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To the Ends of the Earth is a trilogy of novels by William Golding, consisting of Rites of Passage (1980), Close Quarters (1987), and Fire Down Below (1989).
This was the first book of the trilogy, and went on to win the 1980 Man Booker Prize, beating Anthony Burgess' Earthly Powers. It focuses upon the account of a trip to Australia, and takes the form of a journal written by Edmund Talbot, a young, aristocratic passenger aboard a British warship. His influential godfather, having secured him employment with the Governor of New South Wales, presented him with the journal in which to record the significant events of the journey.
Talbot begins his commentary by detailing the various passengers and crew members, who encompass a motley yet representative collection of early 19th century English society. The journal quickly becomes concerned with the account of the downfall of a passenger, the Reverend Colley. Talbot has a somewhat ambiguous role in this: whilst he quickly assumes a mediator's role between the Reverend and Captain Anderson, the initial problem was caused by Talbot's presumption of preference and status within the group of passengers and, inappropriately, the crew. Class division, or the assumption of a higher status than is warranted, is a running theme of the book. This theme focuses upon the proper conduct of a gentleman; however, it also deals with his often-stormy friendship with one of the officers, Lieutenant Summers, who sometimes feels slighted by Talbot's ill-thought-out comments and advice.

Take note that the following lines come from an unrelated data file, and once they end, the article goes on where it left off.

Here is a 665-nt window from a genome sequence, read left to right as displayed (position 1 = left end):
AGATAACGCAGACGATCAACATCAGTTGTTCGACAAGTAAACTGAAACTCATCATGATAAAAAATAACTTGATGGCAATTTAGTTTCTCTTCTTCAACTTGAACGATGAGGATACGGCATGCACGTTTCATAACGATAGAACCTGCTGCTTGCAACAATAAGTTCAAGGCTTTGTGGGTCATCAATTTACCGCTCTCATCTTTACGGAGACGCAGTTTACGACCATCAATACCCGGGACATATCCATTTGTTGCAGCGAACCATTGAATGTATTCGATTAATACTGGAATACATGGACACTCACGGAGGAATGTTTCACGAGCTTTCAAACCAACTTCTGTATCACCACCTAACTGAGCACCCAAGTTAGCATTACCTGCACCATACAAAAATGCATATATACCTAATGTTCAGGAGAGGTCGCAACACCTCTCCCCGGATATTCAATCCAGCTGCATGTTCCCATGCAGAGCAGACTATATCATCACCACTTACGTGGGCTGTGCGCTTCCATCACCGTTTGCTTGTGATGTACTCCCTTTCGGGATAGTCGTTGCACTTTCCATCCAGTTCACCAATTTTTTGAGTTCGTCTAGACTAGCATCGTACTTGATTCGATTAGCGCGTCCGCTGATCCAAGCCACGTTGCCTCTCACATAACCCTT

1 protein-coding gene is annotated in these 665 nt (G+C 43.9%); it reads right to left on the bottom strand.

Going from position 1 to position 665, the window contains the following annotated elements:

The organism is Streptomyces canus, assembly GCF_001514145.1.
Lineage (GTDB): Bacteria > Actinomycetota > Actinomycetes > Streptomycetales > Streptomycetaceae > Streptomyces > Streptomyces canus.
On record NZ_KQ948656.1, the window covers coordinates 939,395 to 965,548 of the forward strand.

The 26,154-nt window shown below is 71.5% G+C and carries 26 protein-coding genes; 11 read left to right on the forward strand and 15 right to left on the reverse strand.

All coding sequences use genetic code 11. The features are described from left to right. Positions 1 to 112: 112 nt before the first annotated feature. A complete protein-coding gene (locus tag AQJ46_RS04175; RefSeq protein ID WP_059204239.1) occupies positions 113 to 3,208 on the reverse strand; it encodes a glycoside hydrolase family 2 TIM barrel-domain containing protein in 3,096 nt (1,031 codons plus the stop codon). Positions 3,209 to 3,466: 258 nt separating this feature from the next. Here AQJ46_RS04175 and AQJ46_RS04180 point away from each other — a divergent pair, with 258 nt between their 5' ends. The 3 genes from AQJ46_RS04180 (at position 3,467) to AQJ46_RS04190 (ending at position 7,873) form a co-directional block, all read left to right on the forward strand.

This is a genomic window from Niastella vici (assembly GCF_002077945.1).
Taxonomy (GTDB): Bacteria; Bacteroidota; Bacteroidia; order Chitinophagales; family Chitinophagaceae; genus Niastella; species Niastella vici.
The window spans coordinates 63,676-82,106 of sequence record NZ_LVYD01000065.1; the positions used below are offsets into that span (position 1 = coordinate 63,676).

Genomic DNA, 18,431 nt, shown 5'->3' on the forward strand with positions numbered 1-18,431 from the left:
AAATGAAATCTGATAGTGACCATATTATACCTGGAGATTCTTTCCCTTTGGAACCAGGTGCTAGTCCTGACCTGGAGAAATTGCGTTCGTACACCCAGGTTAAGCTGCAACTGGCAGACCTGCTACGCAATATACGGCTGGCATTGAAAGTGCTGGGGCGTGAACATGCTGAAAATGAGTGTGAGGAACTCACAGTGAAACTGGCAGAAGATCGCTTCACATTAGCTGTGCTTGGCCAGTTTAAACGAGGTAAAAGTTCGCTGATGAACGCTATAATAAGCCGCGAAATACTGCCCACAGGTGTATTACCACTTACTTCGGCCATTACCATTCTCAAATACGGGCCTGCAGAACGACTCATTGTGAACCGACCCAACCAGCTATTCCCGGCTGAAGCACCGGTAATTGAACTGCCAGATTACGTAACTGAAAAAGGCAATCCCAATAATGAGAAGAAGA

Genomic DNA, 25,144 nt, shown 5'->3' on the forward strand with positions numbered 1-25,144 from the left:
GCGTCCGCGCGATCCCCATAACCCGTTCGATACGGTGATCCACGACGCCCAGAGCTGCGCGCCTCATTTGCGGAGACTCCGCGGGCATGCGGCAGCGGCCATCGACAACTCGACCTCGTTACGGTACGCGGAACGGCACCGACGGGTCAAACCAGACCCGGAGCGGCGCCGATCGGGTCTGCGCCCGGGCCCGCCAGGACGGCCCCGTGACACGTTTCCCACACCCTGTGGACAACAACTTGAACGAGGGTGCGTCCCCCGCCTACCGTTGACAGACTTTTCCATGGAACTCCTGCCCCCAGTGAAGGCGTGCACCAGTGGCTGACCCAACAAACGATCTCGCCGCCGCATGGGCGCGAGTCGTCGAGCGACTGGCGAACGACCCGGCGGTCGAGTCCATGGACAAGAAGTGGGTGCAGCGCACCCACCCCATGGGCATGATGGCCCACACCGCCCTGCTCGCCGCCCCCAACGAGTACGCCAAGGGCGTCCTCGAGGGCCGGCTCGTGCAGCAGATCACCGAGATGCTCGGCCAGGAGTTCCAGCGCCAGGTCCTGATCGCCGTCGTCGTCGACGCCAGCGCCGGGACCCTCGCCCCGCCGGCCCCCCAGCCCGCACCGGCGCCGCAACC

Like many of Golding’s books, it also looks at man’s reversion to savagery in the wake of isolation. Talbot is ambivalent about presenting the account, which he considers may not show him in the best light, to his godfather, though he does not consider that he has a choice and eventually has the journal sealed so he cannot tamper with it.
Close Quarters was published seven years after the original book, though in the book the writing continues not long after the first journal was completed. This book begins with Edmund Talbot starting a new journal, but with a different tone as this was not to be presented to his godfather. The structure of the book differed in that it had a more traditional structure, with chapter breaks at dramatic moments, rather than the journal being presented as a day by day account as the first volume was.
The book focuses upon the romantic feelings of a clearly unwell Talbot for a young woman whom he meets on a different ship they come across, HMS Alcyone, and fears about the seaworthiness of his own ship to complete her journey.
This was the final book of the trilogy, written in 1989. It continues the ever-more perilous voyage of the old ship and charts, amongst other things, Talbot's ongoing maturation and growing admiration for the Prettimans, the rivalry between the two principal officers (Summers and Benét) for Captain Anderson's respect and trust, and the conclusion to Edmund's affaire of the heart with Miss Chumley.
Much detail is spent on describing the ever-more frantic measures to repair and safeguard the ship and steer her towards Australia.
The third part of the trilogy, which is set in 1812, indulges in some historical inaccuracy by having Captain Arthur Phillip as Governor of New South Wales when he was leader of the colony from 1788 to 1792. By 1812 there had been three intervening Governors and the then incumbent was Lieutenant Colonel Lachlan Macquarie.
|Booker Prize recipient|